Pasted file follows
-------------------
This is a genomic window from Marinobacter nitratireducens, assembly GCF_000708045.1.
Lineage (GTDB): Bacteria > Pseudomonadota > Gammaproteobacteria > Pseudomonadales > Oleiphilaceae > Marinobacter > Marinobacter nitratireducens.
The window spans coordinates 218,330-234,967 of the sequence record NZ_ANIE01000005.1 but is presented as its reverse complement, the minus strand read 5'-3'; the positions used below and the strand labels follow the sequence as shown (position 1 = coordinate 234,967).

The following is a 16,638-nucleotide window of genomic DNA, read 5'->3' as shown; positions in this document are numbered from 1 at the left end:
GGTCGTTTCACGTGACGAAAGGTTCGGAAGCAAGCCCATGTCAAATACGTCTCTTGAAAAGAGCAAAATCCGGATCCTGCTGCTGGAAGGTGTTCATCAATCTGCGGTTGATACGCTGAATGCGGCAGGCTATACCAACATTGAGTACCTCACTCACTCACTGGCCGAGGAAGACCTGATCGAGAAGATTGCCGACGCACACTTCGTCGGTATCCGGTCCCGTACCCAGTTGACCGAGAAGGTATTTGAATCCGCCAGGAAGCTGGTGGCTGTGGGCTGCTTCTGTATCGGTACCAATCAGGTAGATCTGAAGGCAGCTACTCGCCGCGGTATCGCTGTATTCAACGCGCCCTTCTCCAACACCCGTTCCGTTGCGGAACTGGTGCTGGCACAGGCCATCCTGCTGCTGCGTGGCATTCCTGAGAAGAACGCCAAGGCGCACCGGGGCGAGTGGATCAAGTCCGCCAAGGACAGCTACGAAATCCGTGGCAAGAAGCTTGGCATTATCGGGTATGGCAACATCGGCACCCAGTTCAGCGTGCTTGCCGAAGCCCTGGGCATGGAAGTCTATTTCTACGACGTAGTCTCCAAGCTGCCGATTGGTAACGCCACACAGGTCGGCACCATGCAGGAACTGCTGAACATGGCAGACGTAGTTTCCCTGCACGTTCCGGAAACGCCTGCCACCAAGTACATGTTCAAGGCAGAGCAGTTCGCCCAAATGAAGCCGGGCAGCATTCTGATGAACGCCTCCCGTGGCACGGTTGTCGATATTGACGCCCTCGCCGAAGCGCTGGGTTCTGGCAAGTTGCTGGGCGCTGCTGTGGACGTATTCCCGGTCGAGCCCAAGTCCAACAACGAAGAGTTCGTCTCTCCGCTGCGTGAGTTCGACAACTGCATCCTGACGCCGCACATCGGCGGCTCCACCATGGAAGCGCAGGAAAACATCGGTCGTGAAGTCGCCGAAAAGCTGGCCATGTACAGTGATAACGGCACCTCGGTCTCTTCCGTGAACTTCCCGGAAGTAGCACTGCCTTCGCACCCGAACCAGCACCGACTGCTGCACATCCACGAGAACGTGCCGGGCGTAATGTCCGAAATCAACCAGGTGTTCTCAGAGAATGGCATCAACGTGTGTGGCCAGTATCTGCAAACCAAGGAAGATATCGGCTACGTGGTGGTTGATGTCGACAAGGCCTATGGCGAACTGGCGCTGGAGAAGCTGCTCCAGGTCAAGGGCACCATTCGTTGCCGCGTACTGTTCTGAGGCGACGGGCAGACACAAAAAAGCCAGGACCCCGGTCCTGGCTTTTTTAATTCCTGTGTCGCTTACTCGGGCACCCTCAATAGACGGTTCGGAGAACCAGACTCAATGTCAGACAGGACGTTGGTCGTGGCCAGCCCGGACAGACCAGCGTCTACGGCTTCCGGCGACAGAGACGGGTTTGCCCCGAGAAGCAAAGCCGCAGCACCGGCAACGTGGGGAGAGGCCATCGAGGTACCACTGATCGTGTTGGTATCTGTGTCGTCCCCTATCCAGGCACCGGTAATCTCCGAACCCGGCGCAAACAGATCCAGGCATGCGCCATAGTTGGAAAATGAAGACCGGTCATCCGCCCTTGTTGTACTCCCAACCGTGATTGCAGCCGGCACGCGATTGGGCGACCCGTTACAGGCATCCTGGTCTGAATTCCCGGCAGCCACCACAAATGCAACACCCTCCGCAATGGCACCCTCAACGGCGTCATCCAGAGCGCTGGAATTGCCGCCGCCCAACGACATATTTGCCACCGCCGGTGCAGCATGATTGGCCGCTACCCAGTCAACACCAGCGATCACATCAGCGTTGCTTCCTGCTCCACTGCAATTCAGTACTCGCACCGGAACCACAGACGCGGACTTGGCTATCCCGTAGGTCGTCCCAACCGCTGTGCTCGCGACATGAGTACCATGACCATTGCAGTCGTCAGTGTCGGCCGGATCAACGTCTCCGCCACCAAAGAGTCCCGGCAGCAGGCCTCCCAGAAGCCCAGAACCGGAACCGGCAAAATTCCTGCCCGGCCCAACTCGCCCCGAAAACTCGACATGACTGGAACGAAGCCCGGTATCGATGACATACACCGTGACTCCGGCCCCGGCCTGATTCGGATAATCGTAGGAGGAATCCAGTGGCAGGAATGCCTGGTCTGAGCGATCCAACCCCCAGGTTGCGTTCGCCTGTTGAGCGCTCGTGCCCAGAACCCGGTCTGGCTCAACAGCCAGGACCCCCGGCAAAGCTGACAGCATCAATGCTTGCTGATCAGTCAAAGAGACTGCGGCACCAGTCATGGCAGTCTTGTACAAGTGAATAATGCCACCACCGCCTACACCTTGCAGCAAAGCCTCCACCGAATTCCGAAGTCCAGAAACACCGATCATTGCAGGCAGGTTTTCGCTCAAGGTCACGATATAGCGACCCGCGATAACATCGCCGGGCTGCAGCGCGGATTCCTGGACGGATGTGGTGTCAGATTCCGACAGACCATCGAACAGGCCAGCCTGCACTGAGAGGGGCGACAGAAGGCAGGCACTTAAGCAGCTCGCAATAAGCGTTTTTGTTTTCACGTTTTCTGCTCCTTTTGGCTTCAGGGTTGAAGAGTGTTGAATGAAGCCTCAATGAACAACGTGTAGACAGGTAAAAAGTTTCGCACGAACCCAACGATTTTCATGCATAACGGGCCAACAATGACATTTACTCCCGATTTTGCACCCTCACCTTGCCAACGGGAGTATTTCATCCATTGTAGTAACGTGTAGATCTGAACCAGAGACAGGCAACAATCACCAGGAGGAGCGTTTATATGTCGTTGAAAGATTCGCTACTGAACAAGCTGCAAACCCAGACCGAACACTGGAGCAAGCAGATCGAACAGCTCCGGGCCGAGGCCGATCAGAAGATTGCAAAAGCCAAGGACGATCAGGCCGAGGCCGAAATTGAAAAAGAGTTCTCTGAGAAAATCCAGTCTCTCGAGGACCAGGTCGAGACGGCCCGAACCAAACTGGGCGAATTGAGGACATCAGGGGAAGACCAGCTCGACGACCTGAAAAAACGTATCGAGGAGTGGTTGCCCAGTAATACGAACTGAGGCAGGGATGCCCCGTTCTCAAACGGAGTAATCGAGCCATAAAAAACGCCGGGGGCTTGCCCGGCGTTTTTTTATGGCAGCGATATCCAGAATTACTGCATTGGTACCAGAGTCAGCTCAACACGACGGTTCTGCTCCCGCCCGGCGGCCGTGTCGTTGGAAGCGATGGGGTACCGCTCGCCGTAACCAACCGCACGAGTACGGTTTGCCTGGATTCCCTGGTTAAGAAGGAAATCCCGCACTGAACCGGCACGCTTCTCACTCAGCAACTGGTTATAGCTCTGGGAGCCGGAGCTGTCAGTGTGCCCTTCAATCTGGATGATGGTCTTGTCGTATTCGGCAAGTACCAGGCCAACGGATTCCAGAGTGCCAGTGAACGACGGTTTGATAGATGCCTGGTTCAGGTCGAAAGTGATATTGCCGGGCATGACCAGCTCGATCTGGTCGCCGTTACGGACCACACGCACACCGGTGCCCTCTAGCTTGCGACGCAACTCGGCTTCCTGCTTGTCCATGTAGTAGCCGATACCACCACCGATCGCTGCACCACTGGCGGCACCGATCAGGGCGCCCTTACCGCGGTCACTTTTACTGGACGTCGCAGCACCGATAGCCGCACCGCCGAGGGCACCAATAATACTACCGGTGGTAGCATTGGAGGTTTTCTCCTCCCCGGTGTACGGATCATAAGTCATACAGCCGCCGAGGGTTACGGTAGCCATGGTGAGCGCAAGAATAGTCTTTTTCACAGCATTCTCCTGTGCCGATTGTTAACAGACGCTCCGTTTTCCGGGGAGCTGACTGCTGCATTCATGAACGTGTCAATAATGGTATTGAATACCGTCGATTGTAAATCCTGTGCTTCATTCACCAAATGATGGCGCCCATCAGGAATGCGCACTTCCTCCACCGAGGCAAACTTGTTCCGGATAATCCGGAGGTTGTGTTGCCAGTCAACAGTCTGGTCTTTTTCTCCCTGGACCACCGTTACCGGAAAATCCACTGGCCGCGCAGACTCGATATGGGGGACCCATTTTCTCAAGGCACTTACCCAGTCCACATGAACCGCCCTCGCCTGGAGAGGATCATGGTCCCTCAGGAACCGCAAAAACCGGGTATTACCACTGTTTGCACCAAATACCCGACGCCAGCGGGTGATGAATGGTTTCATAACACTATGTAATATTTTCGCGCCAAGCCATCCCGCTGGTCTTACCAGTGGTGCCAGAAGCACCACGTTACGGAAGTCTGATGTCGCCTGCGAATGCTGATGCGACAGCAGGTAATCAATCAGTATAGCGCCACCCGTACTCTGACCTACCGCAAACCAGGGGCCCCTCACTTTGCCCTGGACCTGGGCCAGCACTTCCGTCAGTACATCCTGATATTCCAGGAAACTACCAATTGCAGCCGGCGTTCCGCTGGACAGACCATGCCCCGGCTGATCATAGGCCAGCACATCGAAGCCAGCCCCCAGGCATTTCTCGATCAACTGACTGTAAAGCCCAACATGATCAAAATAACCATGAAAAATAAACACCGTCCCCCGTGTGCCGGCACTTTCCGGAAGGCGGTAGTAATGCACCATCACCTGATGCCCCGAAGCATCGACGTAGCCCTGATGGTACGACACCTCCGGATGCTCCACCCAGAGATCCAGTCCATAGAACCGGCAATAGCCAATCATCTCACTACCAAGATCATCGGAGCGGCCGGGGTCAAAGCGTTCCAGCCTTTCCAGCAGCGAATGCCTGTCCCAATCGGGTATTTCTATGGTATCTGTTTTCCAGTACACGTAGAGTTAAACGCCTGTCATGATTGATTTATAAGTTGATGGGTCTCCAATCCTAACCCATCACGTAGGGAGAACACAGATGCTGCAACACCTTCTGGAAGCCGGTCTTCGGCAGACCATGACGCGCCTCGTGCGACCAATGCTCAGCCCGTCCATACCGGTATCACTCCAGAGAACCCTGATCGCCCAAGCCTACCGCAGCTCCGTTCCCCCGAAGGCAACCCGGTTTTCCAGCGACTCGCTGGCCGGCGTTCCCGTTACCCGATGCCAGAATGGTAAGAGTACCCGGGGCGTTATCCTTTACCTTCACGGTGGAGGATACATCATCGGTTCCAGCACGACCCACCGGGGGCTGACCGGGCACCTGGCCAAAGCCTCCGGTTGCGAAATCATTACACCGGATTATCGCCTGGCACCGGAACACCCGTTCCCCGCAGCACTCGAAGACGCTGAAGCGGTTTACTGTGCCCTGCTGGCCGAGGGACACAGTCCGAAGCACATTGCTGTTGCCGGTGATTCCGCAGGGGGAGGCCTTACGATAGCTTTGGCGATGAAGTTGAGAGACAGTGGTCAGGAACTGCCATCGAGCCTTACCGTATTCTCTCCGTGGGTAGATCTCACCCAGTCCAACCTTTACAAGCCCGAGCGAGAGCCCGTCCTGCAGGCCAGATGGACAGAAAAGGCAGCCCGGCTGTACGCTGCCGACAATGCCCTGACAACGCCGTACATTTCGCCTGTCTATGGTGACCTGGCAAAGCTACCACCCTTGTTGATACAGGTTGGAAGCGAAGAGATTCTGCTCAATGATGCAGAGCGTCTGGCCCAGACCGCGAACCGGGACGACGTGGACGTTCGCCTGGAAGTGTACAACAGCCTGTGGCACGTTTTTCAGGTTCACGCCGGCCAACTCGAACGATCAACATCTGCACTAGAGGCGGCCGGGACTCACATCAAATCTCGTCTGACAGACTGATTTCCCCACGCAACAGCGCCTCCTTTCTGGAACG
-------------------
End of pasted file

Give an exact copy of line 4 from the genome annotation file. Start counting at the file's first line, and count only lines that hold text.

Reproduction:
The following is a 16,638-nucleotide window of genomic DNA, read 5'->3' as shown; positions in this document are numbered from 1 at the left end: